If ever there was a time that underscored the efficacy of building a diversified portfolio, it would be now. Stock prices are all over the place, as market participants unsuccessfully respond to the impact of COVID 19 on the world economy and its stock markets. I say “unsuccessfully” only because this is an evolving situation and the extent of its impact on economic growth and stability is uncertain. While the impact is not easily measurable, it is for sure that businesses are facing a recession of sorts in the near future. In an attempt to help businesses stay afloat in these turbulent times, certain Central Banks’ across the globe have reduced interest rates. In response to a fall in interest rates, bond prices have been going up. So, in the current scenario, while equity prices are going down, bond prices are going up. An investor who is disproportionately skewed towards equities would definitely be feeling the burn right now. On the other hand, investors who have created well-diversified portfolios that are spread across equity and fixed income instruments are likely to emerge relatively unscathed from the current turmoil. This makes a strong case for portfolio diversification.
What is portfolio diversification?
Portfolio diversification is basically a portfolio construction strategy that requires an investor to invest in a mix of multiple asset classes in an attempt to mitigate overall portfolio risk. It basically means that you spread your portfolio exposure across multiple asset classes and investment instruments such as your exposure to any one-asset class do not have a disproportionate impact on the overall performance of your portfolio.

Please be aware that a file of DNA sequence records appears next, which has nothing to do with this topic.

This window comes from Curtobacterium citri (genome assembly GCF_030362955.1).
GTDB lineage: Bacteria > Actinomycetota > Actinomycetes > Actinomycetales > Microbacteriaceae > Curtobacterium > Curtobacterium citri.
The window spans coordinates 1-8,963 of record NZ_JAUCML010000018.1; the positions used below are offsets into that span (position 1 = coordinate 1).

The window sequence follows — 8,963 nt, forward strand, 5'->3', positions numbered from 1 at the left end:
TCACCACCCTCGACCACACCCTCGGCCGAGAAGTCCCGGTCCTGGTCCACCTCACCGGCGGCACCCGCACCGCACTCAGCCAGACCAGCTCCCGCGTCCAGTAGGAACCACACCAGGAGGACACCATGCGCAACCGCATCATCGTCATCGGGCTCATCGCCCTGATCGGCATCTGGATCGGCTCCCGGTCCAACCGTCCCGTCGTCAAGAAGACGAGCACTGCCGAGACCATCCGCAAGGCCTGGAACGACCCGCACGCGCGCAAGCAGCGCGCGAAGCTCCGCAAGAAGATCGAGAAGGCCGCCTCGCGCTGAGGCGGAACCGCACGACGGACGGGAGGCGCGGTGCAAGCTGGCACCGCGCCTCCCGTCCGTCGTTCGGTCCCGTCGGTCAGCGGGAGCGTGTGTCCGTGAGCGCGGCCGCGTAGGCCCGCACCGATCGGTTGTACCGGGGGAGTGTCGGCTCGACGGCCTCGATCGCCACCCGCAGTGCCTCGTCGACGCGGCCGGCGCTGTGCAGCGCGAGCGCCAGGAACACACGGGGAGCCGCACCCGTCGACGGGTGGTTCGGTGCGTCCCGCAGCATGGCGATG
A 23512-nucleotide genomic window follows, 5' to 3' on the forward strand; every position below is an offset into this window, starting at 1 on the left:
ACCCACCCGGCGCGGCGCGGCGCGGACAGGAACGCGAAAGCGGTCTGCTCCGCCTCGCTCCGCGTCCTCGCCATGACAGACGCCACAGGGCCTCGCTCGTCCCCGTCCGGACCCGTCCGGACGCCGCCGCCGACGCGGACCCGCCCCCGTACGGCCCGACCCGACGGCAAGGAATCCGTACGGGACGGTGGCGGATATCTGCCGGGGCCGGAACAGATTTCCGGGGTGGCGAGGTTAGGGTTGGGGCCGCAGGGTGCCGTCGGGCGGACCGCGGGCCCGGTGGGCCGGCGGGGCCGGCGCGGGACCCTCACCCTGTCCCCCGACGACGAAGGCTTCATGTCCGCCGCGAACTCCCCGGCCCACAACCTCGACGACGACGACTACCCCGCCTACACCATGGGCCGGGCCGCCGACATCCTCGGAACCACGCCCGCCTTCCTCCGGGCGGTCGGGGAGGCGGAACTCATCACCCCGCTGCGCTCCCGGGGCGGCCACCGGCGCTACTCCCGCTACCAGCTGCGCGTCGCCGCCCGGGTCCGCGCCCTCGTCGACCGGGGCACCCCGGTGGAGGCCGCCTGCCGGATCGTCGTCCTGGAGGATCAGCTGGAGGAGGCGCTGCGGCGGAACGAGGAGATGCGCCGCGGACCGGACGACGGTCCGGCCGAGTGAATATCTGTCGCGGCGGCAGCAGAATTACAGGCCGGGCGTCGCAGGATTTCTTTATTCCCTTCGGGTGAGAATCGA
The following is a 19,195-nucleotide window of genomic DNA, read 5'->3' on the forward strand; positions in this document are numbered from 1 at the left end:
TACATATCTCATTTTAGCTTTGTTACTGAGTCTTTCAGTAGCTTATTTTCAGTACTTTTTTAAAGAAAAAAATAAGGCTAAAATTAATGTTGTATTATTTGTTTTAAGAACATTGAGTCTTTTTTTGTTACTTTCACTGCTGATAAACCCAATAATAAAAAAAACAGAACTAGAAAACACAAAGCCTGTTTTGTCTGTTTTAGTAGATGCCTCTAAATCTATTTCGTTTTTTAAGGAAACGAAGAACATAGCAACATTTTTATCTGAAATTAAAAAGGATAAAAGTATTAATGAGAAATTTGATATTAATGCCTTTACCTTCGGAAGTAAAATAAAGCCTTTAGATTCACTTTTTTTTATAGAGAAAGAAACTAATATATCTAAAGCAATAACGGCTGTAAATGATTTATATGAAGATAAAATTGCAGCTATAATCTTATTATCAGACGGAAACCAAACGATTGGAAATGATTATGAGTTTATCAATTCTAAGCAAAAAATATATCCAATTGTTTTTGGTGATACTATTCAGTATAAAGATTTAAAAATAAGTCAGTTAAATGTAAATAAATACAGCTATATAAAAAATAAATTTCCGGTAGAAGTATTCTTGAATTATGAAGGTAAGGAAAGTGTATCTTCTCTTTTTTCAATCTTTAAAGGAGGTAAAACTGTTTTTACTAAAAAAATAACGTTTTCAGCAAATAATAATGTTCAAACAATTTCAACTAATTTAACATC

Why build a diversified portfolio?
Portfolio diversification is primarily used as a risk mitigation tool. Traditionally, it has been observed that different asset classes respond differently to particular events and macro-economic developments. Generally, the correlation between various asset classes ranges from -1 to +1. Thus, assets that have a low or negative correlation with each other will not respond in a similar manner to a specific development. This will help in mitigating portfolio risk as a fall in one asset class might potentially be offset by an increase in another asset class in your portfolio. Case in point is the current environment where equity prices are falling but bond prices are increasing.
In order to mitigate portfolio risk, investors should create a portfolio comprising an optimal mix of stocks, bonds, alternate investment, and cash. This will ensure that the downside is protected in negative markets, thereby preserving the portfolio from high capital losses.